Real Estate

Mortgage Rates Follow Treasury Yields Down

Mortgage rates were lower this week as U.S. Treasury yields dropped, but economic recovery could push them higher in the months to come.

Mortgage rates fell in concert with Treasury yields over the last seven days, keeping rates on home loans below 3 percent for the second consecutive week, according to Freddie Mac’s weekly lender survey.

Sam Khater | Photo credit: Freddie Mac

“While mortgage rates tend to follow Treasury yields closely, other factors can be impactful such as the labor markets, which are continuing to improve per last week’s jobs report,” Freddie Mac’s Chief Economist Sam Khater said in a statement. Economic growth is expected to push interest rates higher in the coming months, making today’s near-record low rates an opportunity for homebuyers and homeowners looking to refinance their loans, Khater said.

For the week ending July 8, Freddie Mac’s weekly Primary Mortgage Market Survey reported average rates for the following types of loans:

  • For 30-year fixed-rate mortgages, rates averaged 2.90 percent with an average 0.6 point, down from 2.98 percent last week and 3.03 percent a year ago. Rates for 30-year loans hit an all-time low of 2.65 percent in records dating to 1971 during the week ending Jan. 7, 2021.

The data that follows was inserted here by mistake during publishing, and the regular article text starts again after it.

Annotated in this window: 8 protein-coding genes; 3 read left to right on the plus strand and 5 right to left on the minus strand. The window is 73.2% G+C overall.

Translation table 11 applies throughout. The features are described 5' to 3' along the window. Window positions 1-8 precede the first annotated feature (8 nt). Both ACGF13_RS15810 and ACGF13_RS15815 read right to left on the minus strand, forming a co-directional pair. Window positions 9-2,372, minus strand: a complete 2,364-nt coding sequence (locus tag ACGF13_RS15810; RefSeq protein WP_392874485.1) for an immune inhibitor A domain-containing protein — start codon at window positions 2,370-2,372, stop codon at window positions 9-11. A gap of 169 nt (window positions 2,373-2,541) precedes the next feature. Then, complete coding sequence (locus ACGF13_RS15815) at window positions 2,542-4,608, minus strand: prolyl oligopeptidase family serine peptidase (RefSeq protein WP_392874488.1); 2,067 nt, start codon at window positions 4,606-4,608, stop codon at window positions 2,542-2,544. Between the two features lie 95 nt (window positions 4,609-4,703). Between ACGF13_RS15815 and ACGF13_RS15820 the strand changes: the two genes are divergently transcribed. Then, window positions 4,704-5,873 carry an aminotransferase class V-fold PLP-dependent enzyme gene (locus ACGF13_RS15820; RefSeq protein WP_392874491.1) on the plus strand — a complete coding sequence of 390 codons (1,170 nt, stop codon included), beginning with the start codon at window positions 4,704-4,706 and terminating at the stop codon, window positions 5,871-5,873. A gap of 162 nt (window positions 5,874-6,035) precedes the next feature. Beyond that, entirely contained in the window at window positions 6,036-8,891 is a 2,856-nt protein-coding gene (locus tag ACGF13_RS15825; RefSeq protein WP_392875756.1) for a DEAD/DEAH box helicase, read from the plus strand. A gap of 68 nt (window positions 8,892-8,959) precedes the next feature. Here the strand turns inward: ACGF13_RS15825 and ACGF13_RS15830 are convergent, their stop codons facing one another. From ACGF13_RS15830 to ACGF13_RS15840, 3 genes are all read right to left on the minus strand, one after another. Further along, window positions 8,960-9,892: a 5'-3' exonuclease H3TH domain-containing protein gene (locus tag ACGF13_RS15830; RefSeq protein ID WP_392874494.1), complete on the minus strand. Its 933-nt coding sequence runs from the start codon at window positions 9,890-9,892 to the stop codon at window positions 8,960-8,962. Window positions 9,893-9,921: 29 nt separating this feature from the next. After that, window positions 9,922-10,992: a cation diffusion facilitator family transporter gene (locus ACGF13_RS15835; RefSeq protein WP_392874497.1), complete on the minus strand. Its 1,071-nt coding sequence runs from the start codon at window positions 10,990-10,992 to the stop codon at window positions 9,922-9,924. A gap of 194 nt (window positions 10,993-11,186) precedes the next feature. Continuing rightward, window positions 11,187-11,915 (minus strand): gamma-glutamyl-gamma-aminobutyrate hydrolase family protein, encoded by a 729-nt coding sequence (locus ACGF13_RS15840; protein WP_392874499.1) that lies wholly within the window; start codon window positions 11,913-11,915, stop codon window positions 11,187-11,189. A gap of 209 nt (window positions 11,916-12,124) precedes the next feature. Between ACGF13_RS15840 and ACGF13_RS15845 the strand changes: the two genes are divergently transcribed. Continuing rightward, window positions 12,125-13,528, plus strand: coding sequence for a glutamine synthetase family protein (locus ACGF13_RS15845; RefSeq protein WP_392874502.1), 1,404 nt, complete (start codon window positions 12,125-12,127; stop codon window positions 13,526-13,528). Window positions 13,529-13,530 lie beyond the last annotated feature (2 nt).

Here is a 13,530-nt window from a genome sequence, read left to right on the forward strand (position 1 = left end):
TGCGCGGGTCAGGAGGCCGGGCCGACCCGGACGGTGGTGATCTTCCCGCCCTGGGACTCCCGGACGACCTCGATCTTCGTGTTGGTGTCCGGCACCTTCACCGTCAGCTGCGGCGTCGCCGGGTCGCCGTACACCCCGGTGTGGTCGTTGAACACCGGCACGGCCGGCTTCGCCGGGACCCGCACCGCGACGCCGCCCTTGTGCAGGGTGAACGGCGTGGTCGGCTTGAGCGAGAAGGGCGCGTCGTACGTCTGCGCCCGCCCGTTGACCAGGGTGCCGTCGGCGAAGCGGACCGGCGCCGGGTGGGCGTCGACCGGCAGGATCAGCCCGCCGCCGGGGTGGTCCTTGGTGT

• Rates on 15-year fixed-rate mortgages averaged 2.20 percent with an average 0.7 point, up slightly from 2.26 percent last week but down from 2.51 percent a year ago. The all-time low for 15-year fixed rate mortgages in records dating to 1991 was also seen during the week ending Jan. 7, 2021, when rates averaged 2.16 percent.
  • For 5-year Treasury-indexed hybrid adjustable-rate mortgage (ARM) loans, rates averaged 2.52 percent with an average 0.2 point, down from 2.54 percent last week and 3.02 percent a year ago. Rates on 5-year ARM loans hit an all-time low of 2.56 percent during the week ending May 2, 2013, in Freddie Mac records dating to 2005.

Freddie Mac’s survey tracks conventional, conforming, home purchase loans for borrowers who put 20 percent down and have excellent credit. Borrowers taking out bigger loans, making smaller down payments, or with lower credit scores can expect to be quoted higher rates.

Rates rose temporarily in February and March as markets reacted to inflation fears. They’ve since come back down and have remained around 3 percent. But rising home prices and rents could fuel inflation and force the Federal Reserve to taper its purchases of Treasurys and mortgage bonds, which could send rates back up. 

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